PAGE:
Opinion Essay by Charlotte Bromham age 14 from Hood River, OR – Runner up of the Kids Writing Contest.
Millions of plastic bottles are emptied and tossed away each year in the United States. Because of the carelessness of the modern day consumer, we waste non-renewable resources on one-use products that give mere seconds of satisfaction. Oregon should no longer use recycling as our way to handle the millions of plastic bottles we use yearly.
Despite the fact that plastic bottles can be recycled, most of them end up in massive landfills. Based on the research conducted by Ban the Bottle organization, only 23 percent of the 50 billion plastic bottles Americans discard every year get recycled.
The bottles that are recycled would cover the city of Medford, Oregon. In contrast, the 50 billion bottles we use yearly would cover Salem, Eugene, and Bend. Imagine plastic bottles filling the streets of Oregon’s capital and the other two big Oregon cities. Picture that many bottles leaking leachate (a poisonous chemical plastic lets off in its struggle to decompose) into creeks and rivers near the landfill they are dropped into. It’s not a particularly scenic sight, but that is the world we Americans have created for ourselves.
Because of under-regulation of the recycling symbol, not all bottles that say they’re recyclable really are. The documentary “Bag It” states that the American Chemical Council (a company that tests and creates plastic products) isn’t monitored when it comes to putting recycling symbols on plastic products. Even though it seems strange, there is no law that regulates where you can or can’t place the recycling symbol. Without laws, corporations can trick consumers into thinking bottles they’re buying can be recycled; in reality, the only truly recyclable bottles are ones with a one or two in the middle of the well known circling arrows.
Unfortunately, the plastic industry skirts around the basically non-existent regulations even more by adding more materials to the plastics. Discover Magazine wrote an article on this very issue and said that plastic companies sneak materials into their plastics to make them look nicer; as a result, the bottle you just casually threw into the recycling bin could never make it to a recycling facility as one would expect. Sadly, we all know how this story ends, yet another layer of never decomposing waste added on top of the existing mass of polymer products.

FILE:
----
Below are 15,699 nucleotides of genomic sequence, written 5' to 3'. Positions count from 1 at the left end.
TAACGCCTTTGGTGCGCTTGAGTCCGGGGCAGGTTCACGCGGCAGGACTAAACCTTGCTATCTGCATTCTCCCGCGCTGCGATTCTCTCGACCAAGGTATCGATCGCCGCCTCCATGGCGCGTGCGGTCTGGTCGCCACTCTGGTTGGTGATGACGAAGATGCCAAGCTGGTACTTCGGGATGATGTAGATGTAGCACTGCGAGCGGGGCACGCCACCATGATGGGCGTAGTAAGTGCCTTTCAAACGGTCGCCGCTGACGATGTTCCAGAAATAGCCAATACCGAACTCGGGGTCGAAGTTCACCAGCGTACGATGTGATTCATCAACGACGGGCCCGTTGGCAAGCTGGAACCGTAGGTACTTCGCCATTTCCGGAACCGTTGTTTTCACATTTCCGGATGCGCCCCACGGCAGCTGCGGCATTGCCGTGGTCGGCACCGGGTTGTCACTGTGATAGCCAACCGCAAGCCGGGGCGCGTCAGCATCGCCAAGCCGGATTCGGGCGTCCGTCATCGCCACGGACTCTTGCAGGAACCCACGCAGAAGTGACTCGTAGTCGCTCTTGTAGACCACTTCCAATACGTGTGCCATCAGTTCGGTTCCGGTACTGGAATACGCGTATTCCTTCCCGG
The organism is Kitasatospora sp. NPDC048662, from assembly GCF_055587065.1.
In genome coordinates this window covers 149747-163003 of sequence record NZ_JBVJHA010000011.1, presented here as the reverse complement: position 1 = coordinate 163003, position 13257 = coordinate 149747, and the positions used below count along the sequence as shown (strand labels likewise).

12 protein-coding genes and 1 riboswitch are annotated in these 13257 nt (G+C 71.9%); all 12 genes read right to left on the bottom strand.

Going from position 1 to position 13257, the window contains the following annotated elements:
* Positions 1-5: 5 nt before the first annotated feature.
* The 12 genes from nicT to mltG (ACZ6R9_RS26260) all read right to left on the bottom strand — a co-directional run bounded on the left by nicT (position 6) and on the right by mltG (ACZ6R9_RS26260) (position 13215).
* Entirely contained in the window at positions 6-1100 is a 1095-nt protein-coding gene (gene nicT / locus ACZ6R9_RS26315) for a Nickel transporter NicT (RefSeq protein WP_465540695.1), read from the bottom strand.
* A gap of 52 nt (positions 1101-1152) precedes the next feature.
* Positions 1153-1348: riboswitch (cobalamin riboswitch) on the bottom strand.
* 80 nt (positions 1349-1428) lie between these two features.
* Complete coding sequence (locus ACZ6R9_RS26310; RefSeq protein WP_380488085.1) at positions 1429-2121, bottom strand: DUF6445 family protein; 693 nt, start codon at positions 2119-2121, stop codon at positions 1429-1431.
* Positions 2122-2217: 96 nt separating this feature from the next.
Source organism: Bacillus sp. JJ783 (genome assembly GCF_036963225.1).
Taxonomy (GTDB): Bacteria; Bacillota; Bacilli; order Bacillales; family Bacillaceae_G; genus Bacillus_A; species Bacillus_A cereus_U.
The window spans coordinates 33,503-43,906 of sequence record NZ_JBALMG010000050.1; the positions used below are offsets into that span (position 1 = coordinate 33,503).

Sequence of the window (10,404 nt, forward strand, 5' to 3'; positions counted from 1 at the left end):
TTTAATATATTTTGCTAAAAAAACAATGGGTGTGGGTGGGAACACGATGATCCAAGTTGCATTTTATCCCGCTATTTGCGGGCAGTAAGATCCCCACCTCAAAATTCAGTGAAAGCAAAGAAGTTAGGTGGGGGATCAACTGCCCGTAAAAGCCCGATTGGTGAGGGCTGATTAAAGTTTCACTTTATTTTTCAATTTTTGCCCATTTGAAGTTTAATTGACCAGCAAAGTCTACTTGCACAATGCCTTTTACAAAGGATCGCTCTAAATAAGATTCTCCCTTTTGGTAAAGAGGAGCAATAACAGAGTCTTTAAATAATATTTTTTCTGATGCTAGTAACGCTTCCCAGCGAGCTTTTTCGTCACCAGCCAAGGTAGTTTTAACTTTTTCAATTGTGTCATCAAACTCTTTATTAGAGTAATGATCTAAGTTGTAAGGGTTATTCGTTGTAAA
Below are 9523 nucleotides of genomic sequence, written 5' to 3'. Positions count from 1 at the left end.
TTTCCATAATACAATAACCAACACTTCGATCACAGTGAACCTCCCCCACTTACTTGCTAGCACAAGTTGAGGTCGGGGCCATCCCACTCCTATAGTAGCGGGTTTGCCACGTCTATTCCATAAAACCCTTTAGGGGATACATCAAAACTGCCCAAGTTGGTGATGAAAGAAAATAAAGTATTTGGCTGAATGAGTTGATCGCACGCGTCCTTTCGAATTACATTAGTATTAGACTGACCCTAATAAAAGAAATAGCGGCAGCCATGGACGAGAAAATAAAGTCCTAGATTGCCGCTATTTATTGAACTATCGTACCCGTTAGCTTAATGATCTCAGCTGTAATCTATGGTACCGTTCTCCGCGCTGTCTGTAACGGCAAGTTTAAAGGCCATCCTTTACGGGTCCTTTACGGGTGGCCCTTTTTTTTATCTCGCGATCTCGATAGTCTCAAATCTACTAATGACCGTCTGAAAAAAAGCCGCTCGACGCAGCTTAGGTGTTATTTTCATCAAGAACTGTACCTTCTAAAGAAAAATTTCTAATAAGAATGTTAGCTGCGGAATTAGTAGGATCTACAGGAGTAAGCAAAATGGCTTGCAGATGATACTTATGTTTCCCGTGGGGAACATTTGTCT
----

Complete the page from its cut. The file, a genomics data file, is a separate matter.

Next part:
Even though it cuts back on some of the energy used in the making of new plastic bottles, recycling isn’t all that eco-efficient. Recycling facilities are proud of how sustainable and environmentally friendly they are, but when one digs a little deeper than the green arrows a whole new world of waste exposes itself. Take one company for exampe: EcoStar. In their video EcoStar shows their new and improved facility, it’s standard operating procedure includes shredding and cleaning the plastic bottles and containers that come in. During this process, lots of water and electricity are consumed by machinery. In fact, a good amount of those valuable resources mentioned before are used on plastic that just gets thrown away. After the shredding and sanitation process, the lesser quality plastic (including caps, seals, lids, etc…) is separated from the precious PET plastic (normally the body of a bottle, the super thin plastic). Instead of dividing the PET from the non-PET plastic in the beginning, EcoStar sends everything through the sanitation and shredding machines. Later on, they pull out all the plastic that is not PET (roughly 20 percent), wasting energy on plastic that is already destined for the trash can.
In addition, Cambridge University studied the flaws in recycling and found that even a drop of liquid left in a coke bottle can contaminate 10,000 other soon to be recycled bottles. EcoStar also states that they have to deal with contamination frequently, so that could mean thousands of bottles get sent to the graveyard, instead of being resurrected.
Never-the-less, advocates of recycling say that it does cut back on the energy used in production of new plastic bottles by 80 percent. Americans alone use millions of barrels of oil each year in the production of plastic water bottles, says Bag It. Even if some bottles are being recycled, the way in which they are processed wastes water and energy that could be used in a more environmentally friendly way.
All in all, recycling is not the way to take care of the millions of plastics bottles that Oregonians, that Americans use each year. We need to be more mindful of our wastefulness, for the sake of the future generations. As many have said before, reduce and reuse before you recycle. A tax on plastic bottles would encourage people to use their own bottle, or simply cut back on their overall usage of a one-use product that is used only for it’s convenience.